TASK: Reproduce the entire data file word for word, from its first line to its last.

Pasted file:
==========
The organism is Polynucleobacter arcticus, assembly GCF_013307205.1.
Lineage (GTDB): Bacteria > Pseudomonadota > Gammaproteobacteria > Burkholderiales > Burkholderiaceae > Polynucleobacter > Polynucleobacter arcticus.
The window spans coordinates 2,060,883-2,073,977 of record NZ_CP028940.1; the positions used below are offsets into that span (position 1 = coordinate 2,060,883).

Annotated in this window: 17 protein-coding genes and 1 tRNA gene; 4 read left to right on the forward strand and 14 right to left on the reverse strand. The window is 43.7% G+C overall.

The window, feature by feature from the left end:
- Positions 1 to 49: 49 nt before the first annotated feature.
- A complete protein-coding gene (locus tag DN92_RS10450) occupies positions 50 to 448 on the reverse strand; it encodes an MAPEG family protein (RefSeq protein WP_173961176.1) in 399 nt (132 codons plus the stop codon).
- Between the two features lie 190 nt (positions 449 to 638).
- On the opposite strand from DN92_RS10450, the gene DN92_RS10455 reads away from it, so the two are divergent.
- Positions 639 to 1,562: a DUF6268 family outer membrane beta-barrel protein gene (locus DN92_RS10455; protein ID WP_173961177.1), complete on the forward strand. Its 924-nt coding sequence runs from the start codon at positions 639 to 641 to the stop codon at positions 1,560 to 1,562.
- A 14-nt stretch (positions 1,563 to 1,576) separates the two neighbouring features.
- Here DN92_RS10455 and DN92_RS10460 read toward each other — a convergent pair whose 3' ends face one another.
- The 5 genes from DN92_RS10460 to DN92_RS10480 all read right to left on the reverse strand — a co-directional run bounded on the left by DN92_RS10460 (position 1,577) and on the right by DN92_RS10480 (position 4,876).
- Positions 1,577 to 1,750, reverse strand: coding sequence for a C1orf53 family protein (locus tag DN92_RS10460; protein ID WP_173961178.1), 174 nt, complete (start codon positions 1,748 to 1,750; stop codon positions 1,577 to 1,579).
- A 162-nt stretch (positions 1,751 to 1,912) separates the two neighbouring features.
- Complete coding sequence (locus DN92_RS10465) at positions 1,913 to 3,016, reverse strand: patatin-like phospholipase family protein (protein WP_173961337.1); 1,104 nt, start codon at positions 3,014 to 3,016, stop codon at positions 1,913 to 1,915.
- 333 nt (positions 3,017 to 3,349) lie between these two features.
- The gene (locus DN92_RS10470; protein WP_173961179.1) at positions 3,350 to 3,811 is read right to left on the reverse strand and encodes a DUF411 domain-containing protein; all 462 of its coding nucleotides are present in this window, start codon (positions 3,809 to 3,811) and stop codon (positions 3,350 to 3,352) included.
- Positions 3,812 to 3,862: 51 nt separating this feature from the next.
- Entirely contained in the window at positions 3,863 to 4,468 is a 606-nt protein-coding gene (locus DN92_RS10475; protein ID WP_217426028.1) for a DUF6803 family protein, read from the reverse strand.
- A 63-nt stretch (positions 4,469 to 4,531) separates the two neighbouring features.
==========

The organism is Polynucleobacter arcticus, assembly GCF_013307205.1.
Lineage (GTDB): Bacteria > Pseudomonadota > Gammaproteobacteria > Burkholderiales > Burkholderiaceae > Polynucleobacter > Polynucleobacter arcticus.
The window spans coordinates 2,060,883-2,073,977 of record NZ_CP028940.1; the positions used below are offsets into that span (position 1 = coordinate 2,060,883).

Annotated in this window: 17 protein-coding genes and 1 tRNA gene; 4 read left to right on the forward strand and 14 right to left on the reverse strand. The window is 43.7% G+C overall.

The window, feature by feature from the left end:
- Positions 1 to 49: 49 nt before the first annotated feature.
- A complete protein-coding gene (locus tag DN92_RS10450) occupies positions 50 to 448 on the reverse strand; it encodes an MAPEG family protein (RefSeq protein WP_173961176.1) in 399 nt (132 codons plus the stop codon).
- Between the two features lie 190 nt (positions 449 to 638).
- On the opposite strand from DN92_RS10450, the gene DN92_RS10455 reads away from it, so the two are divergent.
- Positions 639 to 1,562: a DUF6268 family outer membrane beta-barrel protein gene (locus DN92_RS10455; protein ID WP_173961177.1), complete on the forward strand. Its 924-nt coding sequence runs from the start codon at positions 639 to 641 to the stop codon at positions 1,560 to 1,562.
- A 14-nt stretch (positions 1,563 to 1,576) separates the two neighbouring features.
- Here DN92_RS10455 and DN92_RS10460 read toward each other — a convergent pair whose 3' ends face one another.
- The 5 genes from DN92_RS10460 to DN92_RS10480 all read right to left on the reverse strand — a co-directional run bounded on the left by DN92_RS10460 (position 1,577) and on the right by DN92_RS10480 (position 4,876).
- Positions 1,577 to 1,750, reverse strand: coding sequence for a C1orf53 family protein (locus tag DN92_RS10460; protein ID WP_173961178.1), 174 nt, complete (start codon positions 1,748 to 1,750; stop codon positions 1,577 to 1,579).
- A 162-nt stretch (positions 1,751 to 1,912) separates the two neighbouring features.
- Complete coding sequence (locus DN92_RS10465) at positions 1,913 to 3,016, reverse strand: patatin-like phospholipase family protein (protein WP_173961337.1); 1,104 nt, start codon at positions 3,014 to 3,016, stop codon at positions 1,913 to 1,915.
- 333 nt (positions 3,017 to 3,349) lie between these two features.
- The gene (locus DN92_RS10470; protein WP_173961179.1) at positions 3,350 to 3,811 is read right to left on the reverse strand and encodes a DUF411 domain-containing protein; all 462 of its coding nucleotides are present in this window, start codon (positions 3,809 to 3,811) and stop codon (positions 3,350 to 3,352) included.
- Positions 3,812 to 3,862: 51 nt separating this feature from the next.
- Entirely contained in the window at positions 3,863 to 4,468 is a 606-nt protein-coding gene (locus DN92_RS10475; protein ID WP_217426028.1) for a DUF6803 family protein, read from the reverse strand.
- A 63-nt stretch (positions 4,469 to 4,531) separates the two neighbouring features.